Now that we have all of these fancy statistics, we should really know what to do with them, right? Can I put the top 5 VORP players together to get the best possible team that can be constructed? Or would putting them together hurt their individual VORPs? I know – you have no idea.
So, what do we do with these statistics? That brings us to the difference between Analysis and Analytics. Firstly, taking available data and scrubbing it, manipulating it, organizing it, distilling it, etc. allows you to come up with a metric or set of metrics. That is the analysis part. But, what do you do next?
This is the tricky part. It’s why most of this article has been question format. Analytics is using all of the data and metrics that you have to try to project what will happen in the future. Therefore, this involves building forecast models and models that allow you to change variables and see the impact that this has on a specific metric (most likely wins – points scored – points allowed – etc). And then, you have to make decisions based on which models (or other data sources) you believe.
My idol, Sam Hinkie said it best in his famous (among Sixers/NBA fans) resignation letter:
There is so much about projecting players that we still capture best by seeing it in person and sharing (and debating) those observations with our colleagues. What kind of teammate is he? How does he play under pressure? How broken is his shot? Can he fight over a screen? Does he respond to coaching? How hard will he work to improve? And maybe the key one: will he sacrifice—his minutes, his touches, his shots, his energy, his body—for the ultimate team game that rewards sacrifice? That information, as imperfect and subjective as it may be, comes to light most readily in gyms and by watching an absolute torrent of video.
I think this is my biggest gripe with the analytics people on Twitter. Save for a few, I don’t think many people really understand what to do with these statistics. How can we predict or project based off of them? As an example, a guy like Robert Covington, who has been polarizing in some ways, has good advanced metrics. But, would you want to have 5 Robert Covingtons in your starting lineup. Why not? Would 5 Steph Currys or 5 James Hardens on the court at the same time work? Obviously not. But why? Their advanced metrics are through the roof. Wouldn’t combining five players with very high PIPMs allow you to win just about every game?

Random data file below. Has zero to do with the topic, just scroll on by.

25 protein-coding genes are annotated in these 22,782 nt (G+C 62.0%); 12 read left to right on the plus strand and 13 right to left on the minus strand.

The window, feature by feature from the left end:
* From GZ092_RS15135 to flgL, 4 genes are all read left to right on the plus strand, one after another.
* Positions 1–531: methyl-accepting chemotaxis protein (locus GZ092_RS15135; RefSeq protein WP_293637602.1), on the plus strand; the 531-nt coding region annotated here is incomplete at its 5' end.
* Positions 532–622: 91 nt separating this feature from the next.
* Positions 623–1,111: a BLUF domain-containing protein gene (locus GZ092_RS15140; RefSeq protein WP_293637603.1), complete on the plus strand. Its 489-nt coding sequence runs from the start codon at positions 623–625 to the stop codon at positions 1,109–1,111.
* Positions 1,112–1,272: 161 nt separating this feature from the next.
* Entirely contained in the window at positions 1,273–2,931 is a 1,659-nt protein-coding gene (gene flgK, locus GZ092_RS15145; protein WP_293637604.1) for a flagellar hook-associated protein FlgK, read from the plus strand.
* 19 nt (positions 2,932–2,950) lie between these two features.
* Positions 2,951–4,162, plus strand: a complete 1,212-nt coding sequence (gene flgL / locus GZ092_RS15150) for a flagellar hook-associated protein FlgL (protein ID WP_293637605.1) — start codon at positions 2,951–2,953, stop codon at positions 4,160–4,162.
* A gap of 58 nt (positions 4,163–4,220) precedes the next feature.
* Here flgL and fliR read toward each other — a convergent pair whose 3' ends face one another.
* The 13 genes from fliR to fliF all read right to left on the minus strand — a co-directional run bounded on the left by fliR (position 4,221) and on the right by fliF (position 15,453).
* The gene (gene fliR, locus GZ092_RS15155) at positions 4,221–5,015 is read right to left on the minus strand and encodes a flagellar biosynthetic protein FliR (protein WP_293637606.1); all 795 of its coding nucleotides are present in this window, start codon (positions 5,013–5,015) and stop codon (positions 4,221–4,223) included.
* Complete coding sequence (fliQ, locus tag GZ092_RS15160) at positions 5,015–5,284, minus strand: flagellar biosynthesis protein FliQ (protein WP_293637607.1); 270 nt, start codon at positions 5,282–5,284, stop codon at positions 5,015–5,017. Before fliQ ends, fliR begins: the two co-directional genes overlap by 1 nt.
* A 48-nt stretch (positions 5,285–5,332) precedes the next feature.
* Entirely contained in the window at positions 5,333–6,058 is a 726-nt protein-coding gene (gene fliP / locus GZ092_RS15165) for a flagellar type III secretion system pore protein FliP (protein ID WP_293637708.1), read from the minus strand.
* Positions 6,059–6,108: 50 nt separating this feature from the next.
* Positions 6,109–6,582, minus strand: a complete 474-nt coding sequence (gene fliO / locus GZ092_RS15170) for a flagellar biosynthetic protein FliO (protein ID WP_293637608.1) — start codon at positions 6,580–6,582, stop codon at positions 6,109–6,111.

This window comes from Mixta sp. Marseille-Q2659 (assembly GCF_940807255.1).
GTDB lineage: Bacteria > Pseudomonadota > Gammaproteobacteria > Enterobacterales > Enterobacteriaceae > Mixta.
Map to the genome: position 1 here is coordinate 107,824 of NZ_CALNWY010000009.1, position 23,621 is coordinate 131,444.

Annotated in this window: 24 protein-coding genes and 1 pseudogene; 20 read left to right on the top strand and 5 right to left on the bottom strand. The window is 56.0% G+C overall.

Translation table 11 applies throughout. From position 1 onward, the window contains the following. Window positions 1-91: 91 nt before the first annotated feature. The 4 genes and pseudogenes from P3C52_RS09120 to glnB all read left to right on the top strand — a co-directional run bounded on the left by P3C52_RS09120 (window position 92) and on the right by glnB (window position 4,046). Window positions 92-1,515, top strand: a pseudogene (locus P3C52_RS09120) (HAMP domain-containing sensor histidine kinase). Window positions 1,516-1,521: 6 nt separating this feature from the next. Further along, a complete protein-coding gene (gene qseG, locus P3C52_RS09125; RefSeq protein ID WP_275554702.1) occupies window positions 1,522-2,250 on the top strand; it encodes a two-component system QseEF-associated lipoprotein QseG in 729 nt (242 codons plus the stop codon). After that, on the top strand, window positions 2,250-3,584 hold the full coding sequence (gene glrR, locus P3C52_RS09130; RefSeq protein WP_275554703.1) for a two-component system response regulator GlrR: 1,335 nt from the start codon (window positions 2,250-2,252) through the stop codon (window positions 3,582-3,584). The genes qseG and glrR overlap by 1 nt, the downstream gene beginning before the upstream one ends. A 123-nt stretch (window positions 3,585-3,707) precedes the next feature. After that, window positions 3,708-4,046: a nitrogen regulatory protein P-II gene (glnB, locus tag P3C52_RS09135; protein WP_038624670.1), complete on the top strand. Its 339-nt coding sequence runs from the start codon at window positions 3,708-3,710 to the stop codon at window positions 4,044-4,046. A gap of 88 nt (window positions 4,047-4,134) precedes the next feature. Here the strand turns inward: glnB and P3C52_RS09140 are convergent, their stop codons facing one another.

So, why the hell did I even write this article?
I guess I just wanted to point out that it is cool to be into Analysis and Analytics. However, it’s off-putting when people look down their noses at others because they value what they see on the screen or in person vs. what a new statistic says. Or better yet, I just love when they accuse someone else of not being smart enough to understand one of these overly involved statistics. I was taught that you should observe something, then use data to test it, then build/maintain models to track and project it (if it is meaningful). Or, if you notice something from a data perspective first, test it with your eyes.
I believe that people who work in front offices are looking at data and metrics that aren’t publicly available in many cases. They are looking at things in interesting and exciting ways that will continue to change how players are evaluated and such. But, if you read Sam Hinkie’s resignation letter, you can see the humility and recognition that he displays when discussing the topic.
For example, I saw a guy on Twitter the other day, that I really like and respect, point out that a player’s PIPM was solid despite the perception that the player was under-performing. Then, a little while later, he said he made a mistake and refreshed his excel file and that the player’s PIPM was actually quite a bit lower.
You should be able to explain anomalies in any data or metric that you present – not get all upset and worked up over it. So, be ready for me to challenge you if you throw out “advanced” statistics – or be ready to block me.